The Only Lullaby

I was recently watching the movie Philomena, when I felt it. The sadness boiling up again, threatening to spill over and burn every part of me.

In the movie (spoiler alert), Philomena’s 3 year old son is taken away from her, against her will. She watches as he is crying and fighting and driving away with his new family.

I couldn’t stop the tears. Although I have never had to watch my child being adopted out to someone else, I have experienced the raw grief of having a child taken from me against my will. Her child was taken from the monastery where she lived; mine was taken from my womb.

I have recently started going to counseling (highly recommend it). Between the loss of Salem, the shooting an murder of our neighbors, and a couple of other huge things that have happened this past year, it seemed it would be foolish not to seek some outside help. Praise Jesus for professional counselors. Anyway, at one of my recent sessions, we talked about the loss of Salem for the first time. My therapist pointed out how my body was physically responding as we spoke. That I looked like my body was trying to pull itself into fetal position, but I kept fighting it.

A year and a half has passed, and to most of the world he has probably been forgotten. The world, after all, never got the chance to know him. I never got the chance to know him, although I have been changed by him.

Sometimes when I’m holding Copeland, I think of Salem. Copeland has my blue eyes, light hair, and fair skin. What would Salem have looked like? Copeland has my laid back nature and shares my love for sleep. What would Salem be like, as a 4 month old? Would he be a good sleeper or would I be up with him all night? Would he be laid back like his mama and his brother, or more proactive and ambitious like his father and his sister?

And sometimes I feel guilty, thinking of Salem while I’m holding Copeland. After all, if Salem had lived, Copeland would have never been born. It’s such a tricky thing and you just cannot follow all the feelings down their own paths to sort it all out. It’s just messy and mucky and it doesn’t fit together in a tidy way that can be explained. I wish I didn’t lose Salem. I wish he was here with me right now. I also cannot imagine my life without Copeland. And I want him with me right now too. They are both mine and both loved.

But I’ve started to notice that thinking of Salem while I hold Copeland doesn’t take away from the sweetness of the moment. On the contrary, it makes me realize just how much of a gift my little rainbow baby is. My appreciation for Copeland is even richer and deeper, because of his brother who I never got to hold.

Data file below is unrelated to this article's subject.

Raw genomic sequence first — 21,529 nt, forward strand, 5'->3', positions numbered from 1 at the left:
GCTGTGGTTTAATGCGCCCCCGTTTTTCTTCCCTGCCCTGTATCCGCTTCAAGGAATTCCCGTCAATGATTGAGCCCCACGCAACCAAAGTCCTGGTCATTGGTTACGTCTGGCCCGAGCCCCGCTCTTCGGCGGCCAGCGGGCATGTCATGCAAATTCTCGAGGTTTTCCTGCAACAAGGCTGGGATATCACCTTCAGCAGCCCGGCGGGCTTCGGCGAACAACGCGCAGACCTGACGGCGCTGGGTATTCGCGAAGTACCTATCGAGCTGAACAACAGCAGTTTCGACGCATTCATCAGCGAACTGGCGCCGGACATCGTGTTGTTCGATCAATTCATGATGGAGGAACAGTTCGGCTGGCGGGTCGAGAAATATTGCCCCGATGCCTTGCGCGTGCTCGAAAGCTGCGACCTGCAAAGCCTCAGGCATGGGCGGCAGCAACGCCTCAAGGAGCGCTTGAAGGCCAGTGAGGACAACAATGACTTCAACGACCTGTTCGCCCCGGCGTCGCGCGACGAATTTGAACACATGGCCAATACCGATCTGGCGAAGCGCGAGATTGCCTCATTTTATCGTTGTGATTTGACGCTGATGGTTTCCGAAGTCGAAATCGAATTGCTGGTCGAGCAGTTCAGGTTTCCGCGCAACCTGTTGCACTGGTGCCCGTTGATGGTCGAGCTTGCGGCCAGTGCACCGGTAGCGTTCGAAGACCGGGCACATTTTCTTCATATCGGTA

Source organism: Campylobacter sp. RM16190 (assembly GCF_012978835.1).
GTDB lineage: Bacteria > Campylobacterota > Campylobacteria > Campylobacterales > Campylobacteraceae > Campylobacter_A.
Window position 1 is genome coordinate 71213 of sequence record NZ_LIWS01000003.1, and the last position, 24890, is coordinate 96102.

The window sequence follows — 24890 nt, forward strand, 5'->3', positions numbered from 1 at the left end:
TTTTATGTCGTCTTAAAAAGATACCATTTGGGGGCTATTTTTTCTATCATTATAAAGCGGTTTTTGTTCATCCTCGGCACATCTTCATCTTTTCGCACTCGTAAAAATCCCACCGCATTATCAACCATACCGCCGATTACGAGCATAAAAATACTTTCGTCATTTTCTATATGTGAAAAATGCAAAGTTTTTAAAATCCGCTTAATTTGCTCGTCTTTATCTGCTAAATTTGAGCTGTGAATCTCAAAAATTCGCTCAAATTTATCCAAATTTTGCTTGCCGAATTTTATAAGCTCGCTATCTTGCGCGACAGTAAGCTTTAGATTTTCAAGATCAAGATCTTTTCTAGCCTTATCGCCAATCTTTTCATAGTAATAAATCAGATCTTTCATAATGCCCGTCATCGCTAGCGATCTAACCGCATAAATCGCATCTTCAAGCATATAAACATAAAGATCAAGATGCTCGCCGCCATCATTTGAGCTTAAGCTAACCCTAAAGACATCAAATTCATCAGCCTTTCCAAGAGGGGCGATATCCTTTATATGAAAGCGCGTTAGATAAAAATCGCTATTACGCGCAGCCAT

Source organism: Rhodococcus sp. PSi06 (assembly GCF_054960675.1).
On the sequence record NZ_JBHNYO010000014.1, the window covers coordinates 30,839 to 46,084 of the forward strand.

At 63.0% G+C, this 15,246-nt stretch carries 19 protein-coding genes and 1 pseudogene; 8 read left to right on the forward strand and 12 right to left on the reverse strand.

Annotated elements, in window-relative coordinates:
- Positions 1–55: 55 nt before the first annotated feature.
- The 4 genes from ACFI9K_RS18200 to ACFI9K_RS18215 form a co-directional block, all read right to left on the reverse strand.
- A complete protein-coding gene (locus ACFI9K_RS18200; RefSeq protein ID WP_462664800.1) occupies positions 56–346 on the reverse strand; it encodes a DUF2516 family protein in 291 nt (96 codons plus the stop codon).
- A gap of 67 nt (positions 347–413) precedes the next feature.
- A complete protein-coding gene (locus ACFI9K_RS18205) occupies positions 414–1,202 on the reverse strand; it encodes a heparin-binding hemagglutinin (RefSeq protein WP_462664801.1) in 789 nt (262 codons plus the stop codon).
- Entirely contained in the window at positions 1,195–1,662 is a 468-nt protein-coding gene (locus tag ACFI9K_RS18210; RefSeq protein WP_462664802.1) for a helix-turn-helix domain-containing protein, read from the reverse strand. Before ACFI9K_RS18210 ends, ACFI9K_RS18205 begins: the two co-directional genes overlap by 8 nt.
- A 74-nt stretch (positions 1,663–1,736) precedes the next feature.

In this time in our Western world society, we don’t know what to do with grief. We treat it as something we need to just eventually get over. A hurdle that we are meant to get over. Something that eventually has to move into our past, as a faint memory. That is so sad to me, and so wrong.

No, grief is not an obstacle. It is an end in itself. It is not something we must get over, but a pure and beautiful expression of love.

So I want to embrace the grief that will remain with me for the rest of my life. It may feel different as each year passes, but it is a part of my life from now until eternity. It is my love for my son. The ache and cry of my heart is the song I sing to him. The only lullaby that will exist between us.

This is a painting given to us by dear friends, that made them think of "peace" - the meaning of Salem's name.

This is a painting given to us by dear friends, that made them think of “peace” – the meaning of Salem’s name.

KM.

Joseph Copeland Maroon – The Name

copelandOn January 3rd, 2015 at 3:39pm our son, Joseph Copeland Maroon (we will call him by his middle name) made his grand entrance into the world! 7lbs, 11oz and 19 inches of pure cuteness and joy. I know I was getting antsy (to put it mildly) at the end of my pregnancy and having a hard time with the waiting each day that I went past 40 weeks – but the timing of Copeland’s birth could not be more beautiful. It was on January 3rd last year that we found out we had lost our second child. God sure had a very specific time picked out for Copeland’s birth for His own glory – January 3rd one year later. What an incredible glimpse into our God’s redemptive nature! We are so in awe, humbled and grateful.copeland 4

So, how did we choose the name Joseph Copeland?

Joseph – Our little guy is named after his grandfather (Jordan’s dad), Joseph Maroon. We pray that he grows up to be like his grandfather – a man of love, integrity, courage, strength, humility, wisdom, gentleness, a hard worker, a great dad and husband and grandfather.